Tuesday, April 29, 2008

3ala 3ayna libnen?

Some more reliable reporting from the New York Times (http://www.nytimes.com/2008/04/29/world/middleeast/29mideast.html?_r=1&oref=slogin&ref=world&pagewanted=print):

A Palestinian mother and her four young children were killed in northern Gaza on Monday during an Israeli operation against militants there, and a dispute quickly arose over exactly how they had died.

Mind you, the mother and 4 children were killed “during a raid”, but not by anyone or anything in particular. They just happened to be killed, and passively at that. Who killed them? Apparently, it is disputed who was shooting missiles into Gaza during an Israeli “operation” (didn’t the occupation end? Isn’t this now an “invasion”?), and so because no one can agree about who was at fault for Israeli rockets killing Gazan civilians in their home, their death just becomes some mysterious fluke.

Language is incredibly powerful, and Western & Israeli media’s avoidance of terms that seem to fault Israel in anyway for any of their own actions in the Occupied Territories is dangerous because it begins to convince people that Israel is doing nothing wrong without them even realizing. Later in that same article, though, Ehud Barak seems to take this to the next level, not even pretending to try and change the facts:

Defense Minister Ehud Barak blamed Hamas. “We see Hamas as responsible for everything that happens there, for all injuries,” he said while on a tour of an Israeli weapons factory, Israeli radio reported.

They’re just responsible, it doesn’t even matter for what, they did it, too. Then this: “Militants have tried to infiltrate the border crossing into Israel five times in recent weeks.” They have tried to infiltrate the border? So then what are the Israelis doing on the Gazan side of the border, just going for a picnic? Or are they lost? I don’t understand, why are the Israelis not “infiltrating” the Gazan border?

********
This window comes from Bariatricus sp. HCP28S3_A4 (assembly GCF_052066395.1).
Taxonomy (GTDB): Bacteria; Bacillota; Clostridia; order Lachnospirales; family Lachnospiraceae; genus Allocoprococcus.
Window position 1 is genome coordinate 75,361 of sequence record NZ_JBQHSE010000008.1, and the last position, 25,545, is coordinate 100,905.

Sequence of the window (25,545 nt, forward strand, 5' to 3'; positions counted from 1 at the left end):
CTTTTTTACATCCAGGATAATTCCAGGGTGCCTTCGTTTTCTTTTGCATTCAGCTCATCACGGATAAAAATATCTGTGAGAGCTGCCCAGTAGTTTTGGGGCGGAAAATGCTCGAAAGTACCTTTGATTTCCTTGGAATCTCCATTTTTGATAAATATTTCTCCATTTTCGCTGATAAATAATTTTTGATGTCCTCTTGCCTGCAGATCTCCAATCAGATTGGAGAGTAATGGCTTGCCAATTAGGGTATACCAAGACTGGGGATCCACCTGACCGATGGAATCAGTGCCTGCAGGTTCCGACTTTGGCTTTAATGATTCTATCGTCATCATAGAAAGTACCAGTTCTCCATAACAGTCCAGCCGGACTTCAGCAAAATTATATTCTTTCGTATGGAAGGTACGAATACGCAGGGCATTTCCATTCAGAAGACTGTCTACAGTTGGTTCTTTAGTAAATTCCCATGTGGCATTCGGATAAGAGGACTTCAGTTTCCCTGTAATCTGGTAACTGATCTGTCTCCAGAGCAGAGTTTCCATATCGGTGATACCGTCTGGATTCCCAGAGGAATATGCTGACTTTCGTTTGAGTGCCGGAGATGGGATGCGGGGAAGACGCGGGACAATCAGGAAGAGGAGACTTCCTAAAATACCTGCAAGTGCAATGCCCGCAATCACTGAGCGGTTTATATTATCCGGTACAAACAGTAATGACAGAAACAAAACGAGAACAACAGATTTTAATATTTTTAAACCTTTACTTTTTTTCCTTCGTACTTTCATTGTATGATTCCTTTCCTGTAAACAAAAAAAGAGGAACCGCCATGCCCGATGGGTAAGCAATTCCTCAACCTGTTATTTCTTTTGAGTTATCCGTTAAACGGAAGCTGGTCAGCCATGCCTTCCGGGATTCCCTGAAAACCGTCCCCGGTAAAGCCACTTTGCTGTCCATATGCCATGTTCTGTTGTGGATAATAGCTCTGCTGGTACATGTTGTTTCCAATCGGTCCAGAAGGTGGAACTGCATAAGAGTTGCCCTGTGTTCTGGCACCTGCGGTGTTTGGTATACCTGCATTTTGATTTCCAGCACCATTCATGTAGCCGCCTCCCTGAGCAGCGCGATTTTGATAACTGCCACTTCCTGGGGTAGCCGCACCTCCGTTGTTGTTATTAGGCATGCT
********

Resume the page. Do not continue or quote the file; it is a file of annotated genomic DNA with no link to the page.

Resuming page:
This, only a few weeks after the Deputy Defence Minister of Israel told the entire Palestinian nation (for this is what “Palestinians” means, right?) that they risked inviting a Holocaust upon themselves if they not stop the rocket attacks. It is shocking how an Israeli official could make a reference to the Holocaust when discussing the Palestinians, when they Israelis can barely fathom the idea that they might actually by “killing” people, much less “murdering” them. (I understand that he used the word “Shoah”, which means a disaster or calamity, but from every source I’ve found, “shoah”, and particularly “ha-shoah”, is a reference almost exclusively to the Holocaust in the Hebrew language.)

The intensification in the last few months of the fighting in Gaza, and the subsequent lack of press it has received, has been shocking, if to a large extent because many news outlets say that the Intifada ended years ago. It seems that we have entered a period of prolonged warfare against the Palestinians with no aim or goal, and no defender of the Palestinian cause that can actually achieve anything. Though I do not remember pre-Second Intifada Palestine, it seems that the years of non-Intifada were relatively peaceful save for a few incidents here and there, and were nothing like the sustained conflict that exists today. Every day there are reports of a Palestinian dead here, one dead there, and I fear it will continue like this for much, much longer…

“A commenter called Noga of the Contentious Centrist blog explains the many many ways in which the word "shoah" is used in Israel: “Shoah means disaster. And it usually comes with its own special verb: "Le-hamit shoah", to bring upon someone or something a disaster. Hebrew speakers use it to describe a nuclear disaster (shoah garinit), among other usages. The Holocaust, when brought up to by Hebrew speakers is always, always, always referred to as "Ha-Shoah", THE Shoah, to differentiate from any other shoah.
Thank goodness Noga has cleared that one up. Israel intends to nuke Gaza, not gas its population. Phew!”


I see little hope for the future: for Iran, for Palestine, for Lebanon, for Egypt, for anyone. The Arab leaders have become comfortable while their people suffer, and the only leader to yell about the situation, Ahmedinejad, is doing so at cost to his own people. Turkey is begging at the doors of people who consider her dirt, trying as hard as possible to flee her neighbors to the south, while everyone who can afford to, and even those who can’t, head to Dubai to blow their money on overpriced alcohol and Ukrainian prostitutes. In Iran, 15% of the population has been on drugs recently at any given time, while 20% of Egyptians cannot afford bread anymore.

There was a blog I used to check sometimes, called “3ala ayna, Libnen?” The leaders of the Middle East need to start asking themselves the same question.

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